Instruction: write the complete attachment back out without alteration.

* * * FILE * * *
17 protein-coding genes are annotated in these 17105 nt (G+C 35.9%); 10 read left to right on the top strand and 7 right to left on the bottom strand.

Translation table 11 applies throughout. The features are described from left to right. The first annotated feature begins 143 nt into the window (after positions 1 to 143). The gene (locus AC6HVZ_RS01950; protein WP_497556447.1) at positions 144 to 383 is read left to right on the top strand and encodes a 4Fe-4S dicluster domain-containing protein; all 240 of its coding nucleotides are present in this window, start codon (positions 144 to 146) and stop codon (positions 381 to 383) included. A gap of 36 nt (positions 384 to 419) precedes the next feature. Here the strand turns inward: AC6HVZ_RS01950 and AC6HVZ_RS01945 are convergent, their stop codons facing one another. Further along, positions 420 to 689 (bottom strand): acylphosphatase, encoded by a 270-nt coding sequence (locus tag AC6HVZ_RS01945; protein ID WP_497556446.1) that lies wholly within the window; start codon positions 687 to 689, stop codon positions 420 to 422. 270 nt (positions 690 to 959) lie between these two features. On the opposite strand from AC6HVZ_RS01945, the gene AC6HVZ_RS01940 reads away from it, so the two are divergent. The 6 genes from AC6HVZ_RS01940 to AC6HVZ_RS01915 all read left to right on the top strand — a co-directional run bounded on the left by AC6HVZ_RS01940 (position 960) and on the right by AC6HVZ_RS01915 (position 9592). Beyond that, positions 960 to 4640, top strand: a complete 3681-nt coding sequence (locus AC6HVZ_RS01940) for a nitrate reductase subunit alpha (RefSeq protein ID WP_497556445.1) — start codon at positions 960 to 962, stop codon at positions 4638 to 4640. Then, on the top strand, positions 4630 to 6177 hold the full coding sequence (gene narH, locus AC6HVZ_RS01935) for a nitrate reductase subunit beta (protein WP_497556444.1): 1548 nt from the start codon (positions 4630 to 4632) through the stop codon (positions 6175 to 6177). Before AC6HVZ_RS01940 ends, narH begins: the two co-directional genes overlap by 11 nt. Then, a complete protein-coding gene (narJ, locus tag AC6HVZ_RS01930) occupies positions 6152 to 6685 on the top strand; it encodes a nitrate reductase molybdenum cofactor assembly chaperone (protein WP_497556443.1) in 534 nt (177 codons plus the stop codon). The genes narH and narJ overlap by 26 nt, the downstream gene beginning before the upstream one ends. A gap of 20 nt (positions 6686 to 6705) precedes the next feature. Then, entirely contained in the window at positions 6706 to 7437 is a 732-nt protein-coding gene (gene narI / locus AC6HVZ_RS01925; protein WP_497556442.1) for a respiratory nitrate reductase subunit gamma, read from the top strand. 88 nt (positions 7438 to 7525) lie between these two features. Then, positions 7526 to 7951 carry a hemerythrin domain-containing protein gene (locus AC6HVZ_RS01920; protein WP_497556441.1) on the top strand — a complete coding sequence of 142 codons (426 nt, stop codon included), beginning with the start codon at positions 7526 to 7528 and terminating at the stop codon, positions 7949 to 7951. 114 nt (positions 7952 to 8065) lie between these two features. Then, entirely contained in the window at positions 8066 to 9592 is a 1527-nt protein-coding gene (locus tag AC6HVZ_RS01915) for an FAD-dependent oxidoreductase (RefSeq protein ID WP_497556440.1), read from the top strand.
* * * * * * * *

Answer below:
17 protein-coding genes are annotated in these 17105 nt (G+C 35.9%); 10 read left to right on the top strand and 7 right to left on the bottom strand.

Translation table 11 applies throughout. The features are described from left to right. The first annotated feature begins 143 nt into the window (after positions 1 to 143). The gene (locus AC6HVZ_RS01950; protein WP_497556447.1) at positions 144 to 383 is read left to right on the top strand and encodes a 4Fe-4S dicluster domain-containing protein; all 240 of its coding nucleotides are present in this window, start codon (positions 144 to 146) and stop codon (positions 381 to 383) included. A gap of 36 nt (positions 384 to 419) precedes the next feature. Here the strand turns inward: AC6HVZ_RS01950 and AC6HVZ_RS01945 are convergent, their stop codons facing one another. Further along, positions 420 to 689 (bottom strand): acylphosphatase, encoded by a 270-nt coding sequence (locus tag AC6HVZ_RS01945; protein ID WP_497556446.1) that lies wholly within the window; start codon positions 687 to 689, stop codon positions 420 to 422. 270 nt (positions 690 to 959) lie between these two features. On the opposite strand from AC6HVZ_RS01945, the gene AC6HVZ_RS01940 reads away from it, so the two are divergent. The 6 genes from AC6HVZ_RS01940 to AC6HVZ_RS01915 all read left to right on the top strand — a co-directional run bounded on the left by AC6HVZ_RS01940 (position 960) and on the right by AC6HVZ_RS01915 (position 9592). Beyond that, positions 960 to 4640, top strand: a complete 3681-nt coding sequence (locus AC6HVZ_RS01940) for a nitrate reductase subunit alpha (RefSeq protein ID WP_497556445.1) — start codon at positions 960 to 962, stop codon at positions 4638 to 4640. Then, on the top strand, positions 4630 to 6177 hold the full coding sequence (gene narH, locus AC6HVZ_RS01935) for a nitrate reductase subunit beta (protein WP_497556444.1): 1548 nt from the start codon (positions 4630 to 4632) through the stop codon (positions 6175 to 6177). Before AC6HVZ_RS01940 ends, narH begins: the two co-directional genes overlap by 11 nt. Then, a complete protein-coding gene (narJ, locus tag AC6HVZ_RS01930) occupies positions 6152 to 6685 on the top strand; it encodes a nitrate reductase molybdenum cofactor assembly chaperone (protein WP_497556443.1) in 534 nt (177 codons plus the stop codon). The genes narH and narJ overlap by 26 nt, the downstream gene beginning before the upstream one ends. A gap of 20 nt (positions 6686 to 6705) precedes the next feature. Then, entirely contained in the window at positions 6706 to 7437 is a 732-nt protein-coding gene (gene narI / locus AC6HVZ_RS01925; protein WP_497556442.1) for a respiratory nitrate reductase subunit gamma, read from the top strand. 88 nt (positions 7438 to 7525) lie between these two features. Then, positions 7526 to 7951 carry a hemerythrin domain-containing protein gene (locus AC6HVZ_RS01920; protein WP_497556441.1) on the top strand — a complete coding sequence of 142 codons (426 nt, stop codon included), beginning with the start codon at positions 7526 to 7528 and terminating at the stop codon, positions 7949 to 7951. 114 nt (positions 7952 to 8065) lie between these two features. Then, entirely contained in the window at positions 8066 to 9592 is a 1527-nt protein-coding gene (locus tag AC6HVZ_RS01915) for an FAD-dependent oxidoreductase (RefSeq protein ID WP_497556440.1), read from the top strand.